Poet, novelist and teacher Kate Clanchy tells her story, and the stories of the children she has met, taught and encouraged, over a 30-year teaching period
Firstly, I must confess something of a bias: Clanchy was my poetry tutor at college back in 1998, and so, perhaps, I can hear her human and poetic voice especially clearly in this brilliant book. But that fact aside, it is the warmth, humanity and clarity of this insight into teaching which makes this such a compelling read. Clanchy never uses jargon or pedagogical acronyms; she doesn’t talk about effective starters or lesson objectives; rather she focuses on the story-telling aspect of being a teacher, and the people-focused artistry at the heart of what we all do.
This is Clanchy’s story of her experiences teaching over a 30-year career. Clanchy’s story ranges with humour and honesty from the trials and tribulations of teacher training, to first jobs and first mistakes (she talks of those initial months as: ‘A bodily experience, like learning to be a beekeeper or an acrobat: a series of stinging humiliations and painful accidents and occasional sublime flights that leave you either crippled or changed. If you are changed, you are changed forever’), through to her current role as Writer in Residence at the Oxford Spires Academy in Oxford, one of the most multi-cultural schools in the UK where the children speak more than 30 different languages.
Of course, the tangible outcome of Clanchy’s approach is the incredible, moving poetry by her – often immigrant – students whose voices are otherwise marginalised; now, thanks to Clanchy, they are not only confident in that voice, but are published and in some cases award-winning poets. This is a book which stands up for the unheard and the unseen, whether it’s the white, working-class boys like Allen with his ‘blacksmith’s hands’, holding literature away from him because he finds it so powerful, or girls like Amina who must lie about their birthdays for fear of being sent back, or lost, angry Kylie who loses her shoe behind a radiator and ‘can’t get a ruler, and give the thing a poke, because such enterprise is beyond her’.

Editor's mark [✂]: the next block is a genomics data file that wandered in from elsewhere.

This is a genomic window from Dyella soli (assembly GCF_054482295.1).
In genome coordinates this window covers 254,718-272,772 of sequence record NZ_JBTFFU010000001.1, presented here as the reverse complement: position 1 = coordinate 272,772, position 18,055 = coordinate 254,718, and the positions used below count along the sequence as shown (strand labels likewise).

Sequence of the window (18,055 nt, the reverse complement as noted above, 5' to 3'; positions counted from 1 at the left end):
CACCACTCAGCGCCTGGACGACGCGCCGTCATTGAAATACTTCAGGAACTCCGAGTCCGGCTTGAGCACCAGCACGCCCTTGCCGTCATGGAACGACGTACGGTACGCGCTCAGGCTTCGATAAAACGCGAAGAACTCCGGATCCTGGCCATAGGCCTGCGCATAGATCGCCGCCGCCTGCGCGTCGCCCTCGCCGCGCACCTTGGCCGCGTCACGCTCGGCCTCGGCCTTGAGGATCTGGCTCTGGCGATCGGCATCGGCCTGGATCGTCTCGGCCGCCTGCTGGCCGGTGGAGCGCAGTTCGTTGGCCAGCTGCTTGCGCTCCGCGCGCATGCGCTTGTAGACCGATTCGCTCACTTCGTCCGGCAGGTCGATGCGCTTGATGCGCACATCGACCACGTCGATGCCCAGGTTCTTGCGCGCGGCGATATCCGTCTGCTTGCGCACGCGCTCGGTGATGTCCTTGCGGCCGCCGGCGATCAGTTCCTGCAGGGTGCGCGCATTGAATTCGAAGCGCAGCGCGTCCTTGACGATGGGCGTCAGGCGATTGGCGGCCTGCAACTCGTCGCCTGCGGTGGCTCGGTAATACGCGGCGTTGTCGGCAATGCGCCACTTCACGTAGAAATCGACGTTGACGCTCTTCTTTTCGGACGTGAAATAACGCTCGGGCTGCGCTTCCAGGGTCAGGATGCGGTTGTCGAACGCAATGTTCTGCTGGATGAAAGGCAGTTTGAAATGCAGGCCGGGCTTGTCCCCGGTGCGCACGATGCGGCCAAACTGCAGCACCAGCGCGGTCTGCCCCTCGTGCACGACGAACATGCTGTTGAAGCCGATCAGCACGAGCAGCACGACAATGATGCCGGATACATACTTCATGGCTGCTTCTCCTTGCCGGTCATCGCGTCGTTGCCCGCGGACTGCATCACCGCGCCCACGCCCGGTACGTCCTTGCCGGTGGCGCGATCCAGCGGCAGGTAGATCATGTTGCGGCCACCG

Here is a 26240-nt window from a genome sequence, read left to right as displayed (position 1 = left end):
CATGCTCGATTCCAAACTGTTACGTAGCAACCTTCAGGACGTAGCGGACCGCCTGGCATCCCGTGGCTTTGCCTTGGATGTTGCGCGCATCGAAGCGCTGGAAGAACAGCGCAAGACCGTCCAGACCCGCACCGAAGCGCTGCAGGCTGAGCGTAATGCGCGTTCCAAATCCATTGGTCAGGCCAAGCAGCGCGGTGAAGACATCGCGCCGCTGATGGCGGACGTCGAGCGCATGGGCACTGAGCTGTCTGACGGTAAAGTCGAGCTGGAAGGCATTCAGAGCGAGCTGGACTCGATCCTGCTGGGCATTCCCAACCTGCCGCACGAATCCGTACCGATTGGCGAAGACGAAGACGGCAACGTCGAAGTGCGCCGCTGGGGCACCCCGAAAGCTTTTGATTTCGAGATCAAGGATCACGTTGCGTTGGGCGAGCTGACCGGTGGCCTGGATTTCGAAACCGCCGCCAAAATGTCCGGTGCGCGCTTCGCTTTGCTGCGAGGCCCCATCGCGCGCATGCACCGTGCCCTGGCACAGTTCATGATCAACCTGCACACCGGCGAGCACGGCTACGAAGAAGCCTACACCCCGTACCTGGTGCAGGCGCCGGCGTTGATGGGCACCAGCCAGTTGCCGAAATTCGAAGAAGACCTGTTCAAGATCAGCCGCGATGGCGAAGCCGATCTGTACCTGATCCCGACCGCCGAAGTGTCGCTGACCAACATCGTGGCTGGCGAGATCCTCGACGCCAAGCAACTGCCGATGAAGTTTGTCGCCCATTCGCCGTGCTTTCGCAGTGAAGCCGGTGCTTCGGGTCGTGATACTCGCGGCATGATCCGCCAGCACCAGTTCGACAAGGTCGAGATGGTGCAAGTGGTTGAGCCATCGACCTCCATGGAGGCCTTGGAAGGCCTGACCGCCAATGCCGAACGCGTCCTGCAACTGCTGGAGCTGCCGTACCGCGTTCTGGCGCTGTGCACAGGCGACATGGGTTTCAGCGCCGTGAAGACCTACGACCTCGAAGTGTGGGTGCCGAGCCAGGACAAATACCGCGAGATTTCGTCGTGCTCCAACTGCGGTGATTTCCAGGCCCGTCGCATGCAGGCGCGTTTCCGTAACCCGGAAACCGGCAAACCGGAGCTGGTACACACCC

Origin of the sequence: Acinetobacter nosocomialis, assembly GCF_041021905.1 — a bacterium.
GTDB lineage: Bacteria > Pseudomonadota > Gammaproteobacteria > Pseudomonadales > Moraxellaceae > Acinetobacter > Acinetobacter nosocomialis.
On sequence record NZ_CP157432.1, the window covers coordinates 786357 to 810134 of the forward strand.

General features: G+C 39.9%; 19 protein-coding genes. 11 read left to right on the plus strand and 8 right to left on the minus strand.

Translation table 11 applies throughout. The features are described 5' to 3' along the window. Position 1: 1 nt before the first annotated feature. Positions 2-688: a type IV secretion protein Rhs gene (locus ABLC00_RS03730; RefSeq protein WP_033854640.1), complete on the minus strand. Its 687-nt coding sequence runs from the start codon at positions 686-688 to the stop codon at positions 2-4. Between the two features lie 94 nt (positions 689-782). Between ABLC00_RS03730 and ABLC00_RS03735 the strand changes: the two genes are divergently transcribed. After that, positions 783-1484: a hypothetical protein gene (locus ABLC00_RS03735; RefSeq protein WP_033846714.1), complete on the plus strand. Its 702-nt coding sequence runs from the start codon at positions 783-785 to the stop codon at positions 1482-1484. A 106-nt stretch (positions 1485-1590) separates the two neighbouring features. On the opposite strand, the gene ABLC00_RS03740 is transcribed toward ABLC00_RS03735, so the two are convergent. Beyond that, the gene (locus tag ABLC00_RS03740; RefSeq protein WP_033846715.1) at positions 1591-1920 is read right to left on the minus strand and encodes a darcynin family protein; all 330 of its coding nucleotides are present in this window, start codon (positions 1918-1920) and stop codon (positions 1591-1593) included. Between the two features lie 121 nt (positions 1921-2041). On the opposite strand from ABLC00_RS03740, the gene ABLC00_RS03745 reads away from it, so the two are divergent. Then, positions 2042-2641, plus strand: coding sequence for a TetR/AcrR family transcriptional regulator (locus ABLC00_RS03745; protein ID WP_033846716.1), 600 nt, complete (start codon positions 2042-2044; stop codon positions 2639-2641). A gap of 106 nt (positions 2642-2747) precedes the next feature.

But it is also a book which stands up for teachers, which puts the importance of teaching front-and-centre, and reminds us to be proud of what we do, and the differences – marginal and seismic – we might make. Sometimes, it helps to have someone say you should feel proud, whether you’re a young student learning to write, or a hardened Deputy Head at the end of January…
It’s not all feel-good and comfortable, though, far from it, and of course for some of the students things don’t get much better. As such, in the writing of this book, Clanchy also serves up a timely and occasionally angry reminder of why education for all is so important, and expresses with courage and fluency the problems which sit within a divided education system. As someone who teaches in an independent school, it reminded me of the importance of our partnerships programmes – of what Clanchy would consider the responsibility of ‘patrimony as well as entitlement’ – and what lies at the heart of the Trust we all serve: to reach as many girls as possible, regardless of background.
Most memorable quote
It’s not a quotation, but for impact of writing and Clanchy at her best, read Shakila’s Head pp78-84, which finishes: ‘Does she feel the lighter of it, I wonder, now it is me who has to carry the head home? Or will it be equally heavy, however often it is passed, just as much a head? Well, we can find out. Shakila’s head: the weight of it, the warmth, the cheekbones, the brains. Here you are. Catch.’
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Some Kids I Taught and what they Taught Me by Kate Clanchy, published by Picador, hardback, £16.99, paperback available 19 March 2020